Since we are still in catch-up mode and these posts lie between when I started this hobby and when I decided to blog about it, I’ll fast forward a month to my first night out with my gear again. With a month of reading and reflecting on what went wrong the last time, I was off to a bit of a better start. It also helps to be around someone that knows what they are doing… more on this later.
It was May 3rd and I was in Huntsville, TX at the Sam Houston State University Observatory that just so happens to also be the designated dark site for the Huntsville Amateur Astronomy Society (HAAS). My very first AP image of the night was Messier 81 (NGC 3031) – Bode’s Galaxy. Bode’s Galaxy is a spiral galaxy about 12 million light-years away in the constellation Ursa Major. M81 is pictured on the left here and on the right, you’ll see Messier 82 (NGC 3034) or the Cigar Galaxy. M81 and M82 have this weird gravitational tidal force going on that has significantly increased star production. This image has gone down in history as my first successfully imaged target. Everyone remembers their first. I stacked all the frames in that same free program, Deep Sky Stacker, and then stretched them in Adobe Photoshop CC.
Another target (there were three in total) this Y-chromosome-debutante evening was M51. I wanted it to be M31, the great Andromeda galaxy, but she was gone for the season. So Messier 51 (or NGC5194), The Whirlpool Galaxy, was my gal. The Whirlpool Galaxy is alive in Canes Venatici (hunting dogs)… a small constellation near Ursa Major (larger bear). Ursa Major is more commonly known by part of it’s composition – what we all grew up calling “The Big Dipper” is actually the tail of this big bear constellation. Anyhoo, so Canes Venatici is a neighboring constellation that is the home to this little gem. If you follow the “handle” of the Big Dipper to the star on the end (Alkaid) and then look slightly south (as in, away from polar north relative to Alkaid), you will find Messier 51. M51 was discovered by Charles Messier on October 13, 1773. It was originally thought to be about 37 million light years away and up until just within the last few years when we observed light from two different supernovas within the galaxy that provided more accurate measurements placing it about 25 million light years away. A smaller dwarf galaxy, NGC5195, collided with the larger galaxy we refer to as the Whirlpool Galaxy, NGC5194, and gravitationally ripped some of the material making up NGC5194 off as it passed. This smaller galaxy is what you can clearly see at the outermost tip of one of NGC5194’s arms. These photons that have been travelling 1.36146056 × 10^20 miles to say hi!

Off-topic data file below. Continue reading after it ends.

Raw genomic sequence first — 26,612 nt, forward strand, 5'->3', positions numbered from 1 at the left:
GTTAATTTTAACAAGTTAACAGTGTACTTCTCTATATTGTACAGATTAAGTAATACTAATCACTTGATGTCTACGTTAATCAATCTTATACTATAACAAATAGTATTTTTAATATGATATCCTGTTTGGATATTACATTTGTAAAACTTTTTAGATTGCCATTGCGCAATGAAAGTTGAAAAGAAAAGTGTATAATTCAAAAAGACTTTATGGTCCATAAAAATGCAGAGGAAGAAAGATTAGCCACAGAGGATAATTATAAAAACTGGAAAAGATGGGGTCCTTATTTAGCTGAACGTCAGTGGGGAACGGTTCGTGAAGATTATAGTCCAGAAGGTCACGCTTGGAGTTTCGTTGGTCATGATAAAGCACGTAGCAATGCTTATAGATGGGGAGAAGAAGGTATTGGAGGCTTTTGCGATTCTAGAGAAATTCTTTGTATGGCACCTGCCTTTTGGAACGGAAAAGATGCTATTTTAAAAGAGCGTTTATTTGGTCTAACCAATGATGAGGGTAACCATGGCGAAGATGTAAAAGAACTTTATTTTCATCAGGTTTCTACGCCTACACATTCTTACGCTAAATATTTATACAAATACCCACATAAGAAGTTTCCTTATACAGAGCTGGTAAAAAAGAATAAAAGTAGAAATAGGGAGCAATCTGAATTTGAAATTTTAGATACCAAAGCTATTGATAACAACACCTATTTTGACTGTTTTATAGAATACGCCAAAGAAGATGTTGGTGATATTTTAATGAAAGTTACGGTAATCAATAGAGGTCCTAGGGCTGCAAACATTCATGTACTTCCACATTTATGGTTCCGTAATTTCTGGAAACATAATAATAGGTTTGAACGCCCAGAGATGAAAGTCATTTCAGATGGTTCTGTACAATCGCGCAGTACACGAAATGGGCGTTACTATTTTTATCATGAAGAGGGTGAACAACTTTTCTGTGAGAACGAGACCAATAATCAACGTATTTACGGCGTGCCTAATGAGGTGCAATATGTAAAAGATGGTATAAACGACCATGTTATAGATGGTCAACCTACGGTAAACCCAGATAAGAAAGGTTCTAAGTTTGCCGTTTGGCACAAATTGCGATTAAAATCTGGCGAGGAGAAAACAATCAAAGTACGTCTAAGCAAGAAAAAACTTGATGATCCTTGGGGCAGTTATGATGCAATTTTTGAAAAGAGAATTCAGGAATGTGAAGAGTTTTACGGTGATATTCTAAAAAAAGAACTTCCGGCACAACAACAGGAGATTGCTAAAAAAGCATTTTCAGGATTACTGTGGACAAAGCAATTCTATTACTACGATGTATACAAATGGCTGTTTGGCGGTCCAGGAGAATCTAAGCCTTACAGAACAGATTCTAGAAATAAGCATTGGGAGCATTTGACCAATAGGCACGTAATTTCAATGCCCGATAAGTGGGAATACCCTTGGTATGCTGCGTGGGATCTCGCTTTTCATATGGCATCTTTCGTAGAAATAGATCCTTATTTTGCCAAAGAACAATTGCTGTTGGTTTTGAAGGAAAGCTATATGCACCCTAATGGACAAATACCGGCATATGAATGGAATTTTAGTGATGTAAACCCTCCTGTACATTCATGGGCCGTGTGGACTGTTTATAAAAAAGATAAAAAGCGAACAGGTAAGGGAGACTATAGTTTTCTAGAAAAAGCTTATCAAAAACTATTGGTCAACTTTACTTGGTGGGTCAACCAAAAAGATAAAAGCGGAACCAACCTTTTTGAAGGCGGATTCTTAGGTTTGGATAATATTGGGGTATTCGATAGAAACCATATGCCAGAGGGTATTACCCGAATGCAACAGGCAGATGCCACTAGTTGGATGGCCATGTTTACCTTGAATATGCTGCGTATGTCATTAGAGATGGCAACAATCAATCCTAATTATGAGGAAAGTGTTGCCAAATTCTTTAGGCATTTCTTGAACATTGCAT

I also managed to image M65 and the Leo Triplet. The Leo Triplet, also known as the M66 group, is about 35 million light years away, so the farthest of anything I shot last night. It consists of M65, M66, and NGC3638. It is conveniently named due to it being in the constellation Leo. This is a very cool target that deserves a revisit after the truck out of the ditch taking out mailboxes.
Astrophotography, in general, is an exercise in patience. It is also deceptively expensive depending on your expectations. It would seem that the more I learn, the less I know. Ironically, there is a life lesson there that can be applied to so, so many things. This photo is of me at my father’s ranch. I had accumulated a staggering amount of doodads for not having created a single arguably-appealing photograph. Here is the list short list for the curious:
Orion Atlas EQ-G Mount
Five 1.25″ Sirius Plossl eyepieces (40mm, 17mm, 10mm, 7.5mm, and 6.3mm)
Five 1.25″ color eyepiece filters (#12 Yellow, #23 Orange, #25 Red, #58 Green and #80A Blue)
It took me some time to piece this together. In fact, at every turn and just when I thought I was done ordering parts, I found something I had forgotten or something I miscalculated. I started before the new year in wrestling the tendrils of intellectual thread needed to take the required steps to get started and here it is nearing spring with little progress. Eventually, the UPS man and I high-fived on my porch enough times to bolt this rig together.
This goal of this Frankenstein setup was to leverage the existing (substantial) investment in my wildlife photography gear for capturing stars… in the wild. Last year, I finally upgraded my tried and true Canon 1Ds Mark II after 8 faithful years in the field and around the world to the current Canon 1Dx body. I own a Canon 600mm f/4L IS lens (not the II-series) that is an amazing work of art in optical craftsmanship. The custom machined side-by-side saddle from ADM allowed me to mount the 600mm camera lens in one saddle and the ShortTube 80 in the other saddle (parallel) for imaging and auto-guiding respectively.